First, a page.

Deep cycle batteries provide those living off grid to store power for use during times when their renewable energy system can’t keep up with demand or if inclement weather conditions prevail. Aside from the cost of a deep cycle battery, their size and weight can also be an issue – for example, a 230 AH battery can weigh up to 75 kilograms.
Thanks to the surge of interest in electric cars, improved energy storage solutions are getting much needed attention and a variety of innovations with good potential are being developed, such as the Beltway battery and even a virus battery.
Research work funded by the Engineering and Physical Sciences Research Council (EPSRC) and led by researchers at the University of St Andrews with partners at Strathclyde and Newcastle is focusing on a new type of air-fuelled battery could provide up to ten times the energy storage of designs currently available.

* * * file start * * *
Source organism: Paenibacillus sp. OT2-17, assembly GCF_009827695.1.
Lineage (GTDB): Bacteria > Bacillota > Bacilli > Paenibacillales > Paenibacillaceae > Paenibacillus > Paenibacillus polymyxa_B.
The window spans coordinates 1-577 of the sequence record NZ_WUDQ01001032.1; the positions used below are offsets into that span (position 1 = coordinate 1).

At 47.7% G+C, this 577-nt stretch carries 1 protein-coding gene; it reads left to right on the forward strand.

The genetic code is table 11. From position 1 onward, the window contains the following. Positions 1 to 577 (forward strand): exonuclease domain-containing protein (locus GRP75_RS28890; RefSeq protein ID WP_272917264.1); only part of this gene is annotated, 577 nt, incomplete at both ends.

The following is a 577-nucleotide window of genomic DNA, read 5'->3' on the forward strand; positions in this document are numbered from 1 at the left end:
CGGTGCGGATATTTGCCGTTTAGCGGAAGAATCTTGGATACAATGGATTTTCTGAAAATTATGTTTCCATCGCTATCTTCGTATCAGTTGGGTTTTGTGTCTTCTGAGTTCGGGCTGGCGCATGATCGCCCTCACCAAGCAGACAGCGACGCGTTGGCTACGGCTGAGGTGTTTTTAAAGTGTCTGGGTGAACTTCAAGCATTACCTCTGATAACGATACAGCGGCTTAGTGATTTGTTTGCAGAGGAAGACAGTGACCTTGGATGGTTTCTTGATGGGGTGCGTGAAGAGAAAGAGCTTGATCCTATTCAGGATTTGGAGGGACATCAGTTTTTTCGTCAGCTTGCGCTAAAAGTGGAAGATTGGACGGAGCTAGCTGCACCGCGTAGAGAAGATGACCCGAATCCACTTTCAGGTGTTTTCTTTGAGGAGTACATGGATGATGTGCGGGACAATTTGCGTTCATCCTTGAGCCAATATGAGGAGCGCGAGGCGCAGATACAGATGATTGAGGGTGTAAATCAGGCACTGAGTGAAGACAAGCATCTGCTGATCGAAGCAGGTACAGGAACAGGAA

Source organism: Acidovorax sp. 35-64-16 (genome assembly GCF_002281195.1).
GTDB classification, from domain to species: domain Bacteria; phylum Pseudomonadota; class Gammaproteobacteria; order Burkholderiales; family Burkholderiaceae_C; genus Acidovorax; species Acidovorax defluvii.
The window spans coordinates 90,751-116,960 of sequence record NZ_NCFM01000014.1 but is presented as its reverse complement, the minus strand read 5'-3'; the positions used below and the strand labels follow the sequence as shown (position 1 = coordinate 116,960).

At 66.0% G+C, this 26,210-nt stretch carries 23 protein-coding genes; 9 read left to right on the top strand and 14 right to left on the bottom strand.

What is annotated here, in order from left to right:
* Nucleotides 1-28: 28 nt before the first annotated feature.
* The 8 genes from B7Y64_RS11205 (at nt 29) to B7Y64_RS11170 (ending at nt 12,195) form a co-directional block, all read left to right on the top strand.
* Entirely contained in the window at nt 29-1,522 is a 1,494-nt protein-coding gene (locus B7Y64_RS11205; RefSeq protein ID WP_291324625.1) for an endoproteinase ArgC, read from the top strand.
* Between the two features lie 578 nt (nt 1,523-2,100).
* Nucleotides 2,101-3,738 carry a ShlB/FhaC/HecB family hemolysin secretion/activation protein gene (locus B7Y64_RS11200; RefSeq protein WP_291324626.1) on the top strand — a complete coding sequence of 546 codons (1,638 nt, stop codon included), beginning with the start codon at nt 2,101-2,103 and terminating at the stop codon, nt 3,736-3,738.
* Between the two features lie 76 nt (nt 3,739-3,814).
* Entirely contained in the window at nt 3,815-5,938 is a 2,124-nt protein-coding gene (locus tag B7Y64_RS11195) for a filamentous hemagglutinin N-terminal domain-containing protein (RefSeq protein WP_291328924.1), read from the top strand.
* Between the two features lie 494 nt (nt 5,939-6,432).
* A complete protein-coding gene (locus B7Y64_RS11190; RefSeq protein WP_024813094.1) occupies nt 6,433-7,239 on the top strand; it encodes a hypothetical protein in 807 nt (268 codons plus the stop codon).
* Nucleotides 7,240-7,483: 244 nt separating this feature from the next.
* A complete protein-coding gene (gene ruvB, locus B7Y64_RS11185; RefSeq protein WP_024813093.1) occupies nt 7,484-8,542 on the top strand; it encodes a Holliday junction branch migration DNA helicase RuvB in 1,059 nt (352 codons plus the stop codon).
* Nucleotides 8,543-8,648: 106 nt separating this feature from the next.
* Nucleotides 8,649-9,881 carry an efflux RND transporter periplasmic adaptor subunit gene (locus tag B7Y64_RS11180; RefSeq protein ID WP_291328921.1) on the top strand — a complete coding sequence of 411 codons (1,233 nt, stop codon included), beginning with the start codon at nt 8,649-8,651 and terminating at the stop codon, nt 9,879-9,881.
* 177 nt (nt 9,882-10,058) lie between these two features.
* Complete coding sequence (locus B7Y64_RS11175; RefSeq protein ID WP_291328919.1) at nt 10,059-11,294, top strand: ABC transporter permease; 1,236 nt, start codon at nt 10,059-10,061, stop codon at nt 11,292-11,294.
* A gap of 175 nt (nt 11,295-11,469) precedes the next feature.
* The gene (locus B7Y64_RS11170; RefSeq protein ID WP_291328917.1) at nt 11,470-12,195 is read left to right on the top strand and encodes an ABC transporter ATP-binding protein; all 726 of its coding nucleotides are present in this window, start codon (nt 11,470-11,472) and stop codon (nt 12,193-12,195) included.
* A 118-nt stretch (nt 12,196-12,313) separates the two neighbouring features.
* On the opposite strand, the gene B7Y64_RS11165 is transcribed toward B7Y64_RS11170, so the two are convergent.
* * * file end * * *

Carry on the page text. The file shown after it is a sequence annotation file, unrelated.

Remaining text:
The batteries will also enable a constant flow of electricity from sources such as wind or solar power, even during overcast or calm conditions and during the night.
The addition of a component that uses oxygen drawn from the air during discharge replaces one chemical constituent used in current rechargeable batteries today. The oxygen, which will be drawn in through a surface of the battery exposed to air, reacts within the pores of the carbon to discharge the battery. This offers more energy for the same size battery.
The STAIR (St Andrews Air) battery should be cheaper than today’s rechargeables as the new component is made from porous carbon, which is far less expensive than the lithium cobalt oxide it replaces.
The four-year research project, which is nearly at its halfway point, builds on the discovery at the university that the carbon component’s interaction with air can be repeated, creating a cycle of charge and discharge.
It will likely be at least five years before the STAIR cell is commercially available and initially it will only be available for small applications, such as mobile phones or MP3 players.